Apr 09, 2021
| 3 min

Five Key Biomanufacturing Challenges Process Intensification Solves

To unlock the massive potential of biologic therapies, we need to eliminate manufacturing bottlenecks. Biologics manufacturing challenges can crop up in multiple areas, but leading biomanufacturers have found ways to circumvent and overcome these difficulties through process intensification (PI).

This article is posted on our Sartorius Blog. 
 


Process intensification refers to a wide range of initiatives that can maximize the efficiency of a bioprocess and make a biologic product more successful – and therefore more impactful for patients. Biomanufacturers can apply approaches to upgrade individual aspects of their processes or pursue holistic improvement across their enterprise.  

While intensification can remedy many specific bioprocessing problems, this blog highlights the five most important and overarching challenges process intensification solves. Read on for insights and commentary from leading biomanufacturers.


1. The Perennial Problem of Productivity

For many biopharma companies, the scientific concepts that power their innovative therapeutics have the potential to improve patient care while generating millions – or even billions – in annual sales. However, this all hinges on production keeping up with demand as markets shift and new opportunities arise. Increasing productivity means you will never need to leave potential revenue on the table or relinquish market share to future competition.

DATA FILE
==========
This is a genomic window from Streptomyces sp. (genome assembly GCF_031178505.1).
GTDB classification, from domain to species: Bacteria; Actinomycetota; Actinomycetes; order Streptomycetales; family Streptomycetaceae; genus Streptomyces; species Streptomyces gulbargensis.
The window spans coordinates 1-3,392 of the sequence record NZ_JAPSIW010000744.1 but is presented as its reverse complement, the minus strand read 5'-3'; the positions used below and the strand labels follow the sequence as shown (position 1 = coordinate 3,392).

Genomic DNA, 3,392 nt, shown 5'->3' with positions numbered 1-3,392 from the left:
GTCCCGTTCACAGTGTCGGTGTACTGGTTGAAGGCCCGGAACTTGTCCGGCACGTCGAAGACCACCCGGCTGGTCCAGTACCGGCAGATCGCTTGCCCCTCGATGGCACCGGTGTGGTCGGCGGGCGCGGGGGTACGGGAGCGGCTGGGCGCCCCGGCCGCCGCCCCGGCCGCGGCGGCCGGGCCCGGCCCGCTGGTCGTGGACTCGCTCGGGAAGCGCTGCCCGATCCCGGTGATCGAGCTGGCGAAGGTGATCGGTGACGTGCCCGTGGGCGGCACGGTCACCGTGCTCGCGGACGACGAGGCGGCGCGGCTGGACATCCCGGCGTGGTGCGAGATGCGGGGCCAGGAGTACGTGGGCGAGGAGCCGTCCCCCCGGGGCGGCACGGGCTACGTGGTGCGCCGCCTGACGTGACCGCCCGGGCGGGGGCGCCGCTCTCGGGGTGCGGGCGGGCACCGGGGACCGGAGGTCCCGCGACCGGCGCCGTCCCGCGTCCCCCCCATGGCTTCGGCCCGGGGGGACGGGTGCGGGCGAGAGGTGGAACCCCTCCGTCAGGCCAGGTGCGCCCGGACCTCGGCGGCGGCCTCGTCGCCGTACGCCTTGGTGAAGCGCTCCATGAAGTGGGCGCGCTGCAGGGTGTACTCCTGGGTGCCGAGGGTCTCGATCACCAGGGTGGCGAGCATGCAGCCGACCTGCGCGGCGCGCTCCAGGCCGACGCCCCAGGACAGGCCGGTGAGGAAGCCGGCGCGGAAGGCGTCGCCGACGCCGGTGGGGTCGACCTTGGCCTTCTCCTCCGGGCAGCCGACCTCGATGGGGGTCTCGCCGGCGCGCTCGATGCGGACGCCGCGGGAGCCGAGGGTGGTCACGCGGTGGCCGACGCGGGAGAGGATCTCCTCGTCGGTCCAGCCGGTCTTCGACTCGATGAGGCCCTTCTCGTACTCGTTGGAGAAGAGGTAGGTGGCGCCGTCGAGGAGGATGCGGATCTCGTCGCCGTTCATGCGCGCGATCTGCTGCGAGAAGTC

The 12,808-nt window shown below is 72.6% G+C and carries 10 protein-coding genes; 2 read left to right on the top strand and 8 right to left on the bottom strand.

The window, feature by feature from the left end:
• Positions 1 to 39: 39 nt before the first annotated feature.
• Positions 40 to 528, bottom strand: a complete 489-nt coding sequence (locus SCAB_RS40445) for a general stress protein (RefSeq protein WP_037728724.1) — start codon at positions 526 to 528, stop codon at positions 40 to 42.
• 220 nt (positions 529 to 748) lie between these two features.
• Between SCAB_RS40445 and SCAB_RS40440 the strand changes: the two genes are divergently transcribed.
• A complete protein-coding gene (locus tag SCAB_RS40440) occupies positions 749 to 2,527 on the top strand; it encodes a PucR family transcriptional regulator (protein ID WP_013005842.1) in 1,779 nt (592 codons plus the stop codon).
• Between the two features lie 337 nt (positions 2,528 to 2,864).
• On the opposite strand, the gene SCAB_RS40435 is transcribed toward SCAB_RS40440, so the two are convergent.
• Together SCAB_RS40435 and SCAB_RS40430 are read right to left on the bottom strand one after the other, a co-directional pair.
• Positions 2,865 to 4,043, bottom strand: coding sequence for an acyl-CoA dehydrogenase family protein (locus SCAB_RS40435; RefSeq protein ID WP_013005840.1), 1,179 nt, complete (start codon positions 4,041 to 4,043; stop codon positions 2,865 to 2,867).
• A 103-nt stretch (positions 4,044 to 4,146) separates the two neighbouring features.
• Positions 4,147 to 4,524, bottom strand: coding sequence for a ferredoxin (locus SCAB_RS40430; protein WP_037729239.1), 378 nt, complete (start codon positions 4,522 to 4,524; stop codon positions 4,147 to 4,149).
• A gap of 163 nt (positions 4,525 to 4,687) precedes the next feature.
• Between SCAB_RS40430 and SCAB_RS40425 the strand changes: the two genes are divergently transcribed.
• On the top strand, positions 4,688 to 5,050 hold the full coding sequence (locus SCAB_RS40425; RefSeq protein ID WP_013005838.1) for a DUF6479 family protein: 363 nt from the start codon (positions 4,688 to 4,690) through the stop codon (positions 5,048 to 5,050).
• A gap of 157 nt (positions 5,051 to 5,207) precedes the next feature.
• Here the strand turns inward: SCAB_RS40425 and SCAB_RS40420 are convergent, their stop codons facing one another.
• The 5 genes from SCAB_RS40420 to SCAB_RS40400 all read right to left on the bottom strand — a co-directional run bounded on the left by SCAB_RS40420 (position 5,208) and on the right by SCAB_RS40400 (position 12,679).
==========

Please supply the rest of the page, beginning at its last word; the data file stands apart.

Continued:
PI is one of the best ways for biomanufacturers to make more total product in the same amount of time. There are many technologies and approaches that can help achieve this goal. With greater production capacity, biopharma organizations can scale their processes to meet demand.

Mandar Dixit, Principal Process Expert at Sartorius, has worked with many manufacturers that were able to improve their productivity between three- and ten-fold through process intensification.

“Imagine you can get almost ten times more mass in the same batch,” he said. In a scenario where you previously needed to run a process ten times to meet market demand, “you can just do one or two runs, and you're done...That's where the power of productivity comes into play.” 



2. No Time to Waste

When you’re in the business of making life-altering therapeutics, production speed is always a focal point. The sooner process runs and regulatory approvals are completed for products like COVID-19 vaccines, the sooner those essential products become available for patients around the world.

However, many biologics’ complexities and long production cycles create impossibly tight timelines for biopharma companies. With so little margin for error, any small accident or production failure can create devastating ripple effects. Meeting key regulatory deadlines and getting to market ahead of the competition is crucial for ultimate success. This is particularly true for highly competitive spaces, like the biosimilar market, according to Kurt Brorson, Ph.D., VP, Technical at Parexel.